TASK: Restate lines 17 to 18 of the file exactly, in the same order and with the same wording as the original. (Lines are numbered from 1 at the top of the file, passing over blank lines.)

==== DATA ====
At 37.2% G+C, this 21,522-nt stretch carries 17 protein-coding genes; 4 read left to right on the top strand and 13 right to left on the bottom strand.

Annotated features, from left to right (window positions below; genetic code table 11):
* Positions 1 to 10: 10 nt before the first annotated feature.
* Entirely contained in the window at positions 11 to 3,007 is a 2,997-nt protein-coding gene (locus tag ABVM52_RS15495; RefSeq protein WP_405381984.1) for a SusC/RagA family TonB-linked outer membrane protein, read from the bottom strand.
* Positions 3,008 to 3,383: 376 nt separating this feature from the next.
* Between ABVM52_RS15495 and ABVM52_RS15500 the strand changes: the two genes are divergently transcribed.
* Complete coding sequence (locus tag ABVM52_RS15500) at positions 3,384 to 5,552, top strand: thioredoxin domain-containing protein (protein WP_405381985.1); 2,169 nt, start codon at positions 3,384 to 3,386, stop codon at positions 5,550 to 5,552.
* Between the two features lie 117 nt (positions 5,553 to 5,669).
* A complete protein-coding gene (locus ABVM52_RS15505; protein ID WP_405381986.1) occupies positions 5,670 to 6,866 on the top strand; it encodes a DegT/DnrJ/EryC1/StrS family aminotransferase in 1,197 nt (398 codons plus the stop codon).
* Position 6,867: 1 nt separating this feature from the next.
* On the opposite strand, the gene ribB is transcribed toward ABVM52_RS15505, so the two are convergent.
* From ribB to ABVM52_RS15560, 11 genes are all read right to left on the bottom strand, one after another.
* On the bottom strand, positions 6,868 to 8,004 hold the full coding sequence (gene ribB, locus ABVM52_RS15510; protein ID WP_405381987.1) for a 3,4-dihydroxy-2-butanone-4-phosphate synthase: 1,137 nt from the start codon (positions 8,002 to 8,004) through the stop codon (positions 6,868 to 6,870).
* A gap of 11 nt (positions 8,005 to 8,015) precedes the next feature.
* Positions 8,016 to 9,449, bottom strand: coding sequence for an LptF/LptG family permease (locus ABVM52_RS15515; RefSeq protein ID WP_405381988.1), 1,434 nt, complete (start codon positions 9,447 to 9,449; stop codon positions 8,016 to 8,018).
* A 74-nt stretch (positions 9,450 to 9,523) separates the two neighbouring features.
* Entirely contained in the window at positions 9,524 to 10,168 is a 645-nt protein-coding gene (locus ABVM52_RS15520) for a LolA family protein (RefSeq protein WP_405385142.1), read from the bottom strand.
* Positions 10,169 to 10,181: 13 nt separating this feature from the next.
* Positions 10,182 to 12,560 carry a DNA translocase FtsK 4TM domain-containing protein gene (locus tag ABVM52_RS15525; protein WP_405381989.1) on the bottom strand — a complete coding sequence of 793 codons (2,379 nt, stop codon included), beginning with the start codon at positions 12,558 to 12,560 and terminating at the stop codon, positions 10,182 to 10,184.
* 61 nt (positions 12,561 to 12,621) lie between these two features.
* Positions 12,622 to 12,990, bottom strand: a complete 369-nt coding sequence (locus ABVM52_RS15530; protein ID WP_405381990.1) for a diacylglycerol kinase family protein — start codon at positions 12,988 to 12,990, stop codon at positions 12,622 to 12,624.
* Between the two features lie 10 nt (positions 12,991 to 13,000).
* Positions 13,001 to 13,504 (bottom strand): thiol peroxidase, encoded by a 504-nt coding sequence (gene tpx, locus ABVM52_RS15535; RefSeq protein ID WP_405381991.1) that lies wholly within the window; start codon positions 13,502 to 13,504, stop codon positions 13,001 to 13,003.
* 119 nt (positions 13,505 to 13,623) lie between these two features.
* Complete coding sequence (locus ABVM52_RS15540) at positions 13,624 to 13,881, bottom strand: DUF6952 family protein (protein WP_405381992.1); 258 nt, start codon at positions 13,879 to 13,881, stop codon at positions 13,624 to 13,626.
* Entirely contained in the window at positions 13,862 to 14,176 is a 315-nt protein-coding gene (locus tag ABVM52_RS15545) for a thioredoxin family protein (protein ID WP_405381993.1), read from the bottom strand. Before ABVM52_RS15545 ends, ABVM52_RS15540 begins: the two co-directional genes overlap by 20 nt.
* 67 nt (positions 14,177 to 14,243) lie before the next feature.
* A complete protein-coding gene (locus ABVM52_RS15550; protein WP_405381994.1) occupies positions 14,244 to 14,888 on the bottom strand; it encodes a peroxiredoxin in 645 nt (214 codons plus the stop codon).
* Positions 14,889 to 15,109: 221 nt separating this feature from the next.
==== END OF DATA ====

* Entirely contained in the window at positions 9,524 to 10,168 is a 645-nt protein-coding gene (locus ABVM52_RS15520) for a LolA family protein (RefSeq protein WP_405385142.1), read from the bottom strand.
* Positions 10,169 to 10,181: 13 nt separating this feature from the next.